This is unacceptable. We are dealing with individuals who, by virtue of the fact that they are covered by the scheme, are by definition unwell and vulnerable. We are not dealing with an extravagant request. In his instance the person has simply asked that as her husband is unable to receive the treatment he needs within the State, the HSE should cover the reasonable cost of somewhere for her to sleep. It is clear that the TAS do not cover these expenses but I feel strongly that this decision on the structure of the scheme must be revisited, in so far as is practicable.

These people are not looking for much. All they want to do is travel with a loved one who cannot travel alone, without the worry of putting themselves in debt. I think this is a reasonable request and I fail to see how anyone would find this situation tenable or sustainable for individuals in such circumstances.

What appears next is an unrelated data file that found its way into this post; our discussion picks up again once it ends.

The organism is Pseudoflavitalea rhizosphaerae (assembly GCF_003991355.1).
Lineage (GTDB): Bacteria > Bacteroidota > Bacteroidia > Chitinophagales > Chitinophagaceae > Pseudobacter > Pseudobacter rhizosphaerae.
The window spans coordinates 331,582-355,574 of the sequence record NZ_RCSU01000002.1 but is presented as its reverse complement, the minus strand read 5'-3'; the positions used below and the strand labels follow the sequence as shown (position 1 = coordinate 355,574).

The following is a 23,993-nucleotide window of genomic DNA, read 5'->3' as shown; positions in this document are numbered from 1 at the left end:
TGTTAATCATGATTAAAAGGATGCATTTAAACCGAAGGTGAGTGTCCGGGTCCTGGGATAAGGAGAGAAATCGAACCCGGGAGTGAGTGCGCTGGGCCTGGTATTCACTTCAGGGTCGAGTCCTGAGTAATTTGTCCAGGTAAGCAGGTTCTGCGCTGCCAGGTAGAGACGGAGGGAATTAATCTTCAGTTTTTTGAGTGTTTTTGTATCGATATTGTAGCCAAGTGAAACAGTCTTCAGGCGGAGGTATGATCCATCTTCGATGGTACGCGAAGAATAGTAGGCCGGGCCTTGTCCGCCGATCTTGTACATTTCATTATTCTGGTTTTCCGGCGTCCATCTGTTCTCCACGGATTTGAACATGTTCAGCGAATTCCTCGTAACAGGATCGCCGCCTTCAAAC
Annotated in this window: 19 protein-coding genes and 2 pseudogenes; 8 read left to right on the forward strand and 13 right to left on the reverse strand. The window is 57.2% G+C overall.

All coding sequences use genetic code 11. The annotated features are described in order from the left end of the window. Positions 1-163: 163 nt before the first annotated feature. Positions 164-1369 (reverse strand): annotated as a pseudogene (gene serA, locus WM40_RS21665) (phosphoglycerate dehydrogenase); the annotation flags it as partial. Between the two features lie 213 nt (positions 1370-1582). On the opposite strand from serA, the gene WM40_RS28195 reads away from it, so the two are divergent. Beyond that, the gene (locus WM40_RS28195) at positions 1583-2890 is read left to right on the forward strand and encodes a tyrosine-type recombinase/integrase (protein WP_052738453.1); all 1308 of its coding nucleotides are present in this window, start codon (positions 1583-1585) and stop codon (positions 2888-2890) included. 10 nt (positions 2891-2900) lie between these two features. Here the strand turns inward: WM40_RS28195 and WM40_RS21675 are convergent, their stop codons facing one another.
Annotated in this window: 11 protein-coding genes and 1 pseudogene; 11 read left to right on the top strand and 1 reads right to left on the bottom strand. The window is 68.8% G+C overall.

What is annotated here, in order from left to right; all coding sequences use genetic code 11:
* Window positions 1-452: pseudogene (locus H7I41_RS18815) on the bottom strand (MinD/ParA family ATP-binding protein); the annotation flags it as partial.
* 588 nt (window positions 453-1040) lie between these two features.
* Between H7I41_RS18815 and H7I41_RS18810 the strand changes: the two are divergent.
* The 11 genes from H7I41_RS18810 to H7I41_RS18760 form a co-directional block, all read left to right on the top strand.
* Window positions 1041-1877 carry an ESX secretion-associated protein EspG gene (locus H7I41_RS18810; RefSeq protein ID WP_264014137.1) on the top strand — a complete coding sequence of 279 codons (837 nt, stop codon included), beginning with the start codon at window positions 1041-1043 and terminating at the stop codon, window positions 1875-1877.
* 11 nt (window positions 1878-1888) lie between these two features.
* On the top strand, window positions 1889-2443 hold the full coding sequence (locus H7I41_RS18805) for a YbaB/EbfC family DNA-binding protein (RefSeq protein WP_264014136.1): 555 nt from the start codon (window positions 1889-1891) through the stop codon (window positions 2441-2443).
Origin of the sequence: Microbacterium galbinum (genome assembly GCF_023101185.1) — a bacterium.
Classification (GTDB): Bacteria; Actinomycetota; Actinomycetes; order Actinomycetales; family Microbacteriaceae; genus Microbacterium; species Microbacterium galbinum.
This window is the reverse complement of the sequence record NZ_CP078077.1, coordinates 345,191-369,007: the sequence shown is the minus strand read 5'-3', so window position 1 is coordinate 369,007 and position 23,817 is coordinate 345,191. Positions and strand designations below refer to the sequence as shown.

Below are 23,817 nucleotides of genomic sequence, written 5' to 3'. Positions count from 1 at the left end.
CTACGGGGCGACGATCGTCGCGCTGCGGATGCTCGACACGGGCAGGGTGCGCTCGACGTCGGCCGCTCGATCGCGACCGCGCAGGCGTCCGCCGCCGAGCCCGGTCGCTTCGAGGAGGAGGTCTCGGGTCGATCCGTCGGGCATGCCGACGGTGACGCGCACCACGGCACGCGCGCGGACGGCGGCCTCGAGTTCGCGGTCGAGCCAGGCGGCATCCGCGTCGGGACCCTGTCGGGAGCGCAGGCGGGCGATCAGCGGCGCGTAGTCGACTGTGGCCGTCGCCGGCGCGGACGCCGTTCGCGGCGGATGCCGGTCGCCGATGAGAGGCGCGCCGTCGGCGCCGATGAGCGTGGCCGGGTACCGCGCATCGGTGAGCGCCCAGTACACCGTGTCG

I would like to thank the Deputy for raising this matter. The HSE operates a treatment abroad scheme, TAS, for persons entitled to treatment in another EU/EEA member state, or Switzerland, under EU Regulation 883/04 and Implementing Regulation 987/09 in accordance with Department of Health guidelines. Within these governing EU regulations and the Department of Health's guidelines, the TAS provides for the cost of approved treatments in another EU/EEA member state, or Switzerland, through the issue of form E112 (IE).

A decision is made on each application in accordance with this legislation and guidelines, and on the basis of a review by clinical experts. The cost of the treatment is not a deciding factor when approving an application. The treatment must not be available within the State or not available within a time normally necessary for obtaining it. The TAS allows for an Irish-based consultant to refer a patient who is normally resident in Ireland for treatment in another EU-EEA member state or Switzerland, where the treatment in question meets certain criteria.